Today, we’re gonna talk about an organization that’s near and dear to me, or, sniff, sniff, OK, an organization that bequeathed me Minx, a six-pound ball of gray fur and attitude.
I’m talking about Animal Allies.
Minx – or Minxies, as she’s commonly known – is a half-Tonkinese kitty who everyone mistakes as a Russian Blue. But I knew that wasn’t true early on.
How? Well, besides the fact that the friendly lady at Animal Allies told me Minx was half-Tonka, she meows in Tonkinese (mother) and regular kitty (hit-and-run dad) but not in Russian.
Yes, she’s beautiful, and no, you can’t touch her, even if you’re a cat person. Get out of here. I’m the only one.
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We’re a misanthropic pair, Minx and I. No one else will have us, so we’re stuck together, bearers of three languages and a miserable fortune. But we’re still here, and we have rights, too.
Animal Allies is “a nonprofit, all-volunteer organization dedicated to the rescue of homeless and abandoned animals.” Founded in 1984, Animal Allies is spread out all over Northern Virginia.
These people really care about cats and will work to find them a home. Believe me, they stayed on me until I adopted Minx. Like I said, for whatever reason, I’m the only person that cat’s ever seemed to like. Lucky me.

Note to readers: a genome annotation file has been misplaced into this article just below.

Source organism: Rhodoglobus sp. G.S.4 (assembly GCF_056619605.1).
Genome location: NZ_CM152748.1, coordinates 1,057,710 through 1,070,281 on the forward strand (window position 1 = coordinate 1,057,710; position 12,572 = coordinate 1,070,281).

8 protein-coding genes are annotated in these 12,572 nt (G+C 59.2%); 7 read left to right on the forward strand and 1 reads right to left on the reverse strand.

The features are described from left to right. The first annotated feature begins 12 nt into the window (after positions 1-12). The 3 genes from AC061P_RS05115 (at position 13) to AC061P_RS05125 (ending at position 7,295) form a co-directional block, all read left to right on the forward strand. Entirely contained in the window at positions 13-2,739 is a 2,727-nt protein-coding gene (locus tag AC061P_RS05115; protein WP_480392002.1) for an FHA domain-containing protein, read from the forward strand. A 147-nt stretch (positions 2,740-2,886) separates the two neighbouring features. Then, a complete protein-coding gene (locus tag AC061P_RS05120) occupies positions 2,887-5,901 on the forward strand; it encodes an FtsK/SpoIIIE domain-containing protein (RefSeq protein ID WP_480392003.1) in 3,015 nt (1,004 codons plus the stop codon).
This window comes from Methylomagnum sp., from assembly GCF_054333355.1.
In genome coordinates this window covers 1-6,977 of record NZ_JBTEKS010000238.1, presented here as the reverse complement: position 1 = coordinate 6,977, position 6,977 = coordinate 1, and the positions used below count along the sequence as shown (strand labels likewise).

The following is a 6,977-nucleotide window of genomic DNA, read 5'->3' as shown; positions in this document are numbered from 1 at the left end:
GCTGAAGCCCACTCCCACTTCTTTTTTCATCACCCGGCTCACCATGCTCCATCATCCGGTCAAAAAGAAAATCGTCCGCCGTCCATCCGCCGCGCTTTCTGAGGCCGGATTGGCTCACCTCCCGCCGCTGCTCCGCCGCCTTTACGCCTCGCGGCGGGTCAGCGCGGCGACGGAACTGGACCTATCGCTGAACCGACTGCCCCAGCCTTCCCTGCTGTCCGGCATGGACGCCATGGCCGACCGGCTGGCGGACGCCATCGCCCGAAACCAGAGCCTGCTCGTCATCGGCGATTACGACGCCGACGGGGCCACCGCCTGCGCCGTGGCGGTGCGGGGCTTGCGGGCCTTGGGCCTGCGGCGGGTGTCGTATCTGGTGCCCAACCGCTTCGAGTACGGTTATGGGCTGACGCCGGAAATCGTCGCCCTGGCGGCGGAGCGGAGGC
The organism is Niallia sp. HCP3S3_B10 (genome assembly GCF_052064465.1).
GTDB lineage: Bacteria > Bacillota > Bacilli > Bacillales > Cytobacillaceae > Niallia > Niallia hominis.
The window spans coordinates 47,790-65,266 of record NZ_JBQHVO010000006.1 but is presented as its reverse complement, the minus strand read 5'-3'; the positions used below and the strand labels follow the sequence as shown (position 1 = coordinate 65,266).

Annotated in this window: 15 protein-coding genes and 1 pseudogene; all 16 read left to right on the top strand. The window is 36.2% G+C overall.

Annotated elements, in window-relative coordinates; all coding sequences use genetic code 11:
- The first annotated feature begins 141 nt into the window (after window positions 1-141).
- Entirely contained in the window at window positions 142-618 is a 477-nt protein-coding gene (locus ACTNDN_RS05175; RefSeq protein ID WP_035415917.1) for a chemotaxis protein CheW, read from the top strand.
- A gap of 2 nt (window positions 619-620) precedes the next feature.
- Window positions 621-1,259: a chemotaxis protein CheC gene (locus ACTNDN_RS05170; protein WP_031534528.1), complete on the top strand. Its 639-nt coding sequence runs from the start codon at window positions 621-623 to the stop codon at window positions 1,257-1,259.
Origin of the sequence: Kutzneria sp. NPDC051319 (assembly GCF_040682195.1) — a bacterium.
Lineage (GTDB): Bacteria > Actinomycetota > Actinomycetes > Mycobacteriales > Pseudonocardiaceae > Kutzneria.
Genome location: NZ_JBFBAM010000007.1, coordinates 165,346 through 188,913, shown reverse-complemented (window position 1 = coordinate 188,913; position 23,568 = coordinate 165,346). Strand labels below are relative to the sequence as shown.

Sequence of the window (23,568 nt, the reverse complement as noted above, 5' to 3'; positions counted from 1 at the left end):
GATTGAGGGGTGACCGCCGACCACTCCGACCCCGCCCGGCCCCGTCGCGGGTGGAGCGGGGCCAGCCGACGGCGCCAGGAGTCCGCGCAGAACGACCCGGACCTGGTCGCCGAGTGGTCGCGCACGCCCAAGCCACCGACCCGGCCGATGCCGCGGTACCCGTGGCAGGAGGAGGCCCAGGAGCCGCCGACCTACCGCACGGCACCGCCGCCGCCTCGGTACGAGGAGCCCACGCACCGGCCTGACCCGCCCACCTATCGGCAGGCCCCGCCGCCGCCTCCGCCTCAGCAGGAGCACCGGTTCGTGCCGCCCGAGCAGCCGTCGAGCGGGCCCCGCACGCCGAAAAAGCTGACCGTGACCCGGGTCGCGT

How about you? Living and working in the Washington, D.C., area can be stressful enough to break anyone. Wouldn’t you want to come home to a furry, purring pal? Sometimes it feels like a pet is the only true friend one can have. Just check out some of these cuties.
As you can see on their listings, the folks at Animal Allies make sure you know what you’re getting. Does the kitty in question like other cats? Dogs? Kids? Does it have health issues? Has it been declawed?
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Each animal is also checked for diseases and spayed or neutered (if they’re too young, you’ll need to have them spayed or neutered at the appropriate time as a condition of adoption). There is an adoption fee of course, but your money goes right back into rescuing animals.
Another good thing about Animal Allies is that it’s a no-kill shelter, so you can feel good about that.
The organization provides other ways for you to help cats as well, including opportunities to foster a cat, act as an adoption show coordinator, or donate funds or time.
If you’re an apartment renter in Northern Virginia – or anywhere in the metro area, really – get on the site and find yourself a lifelong friend.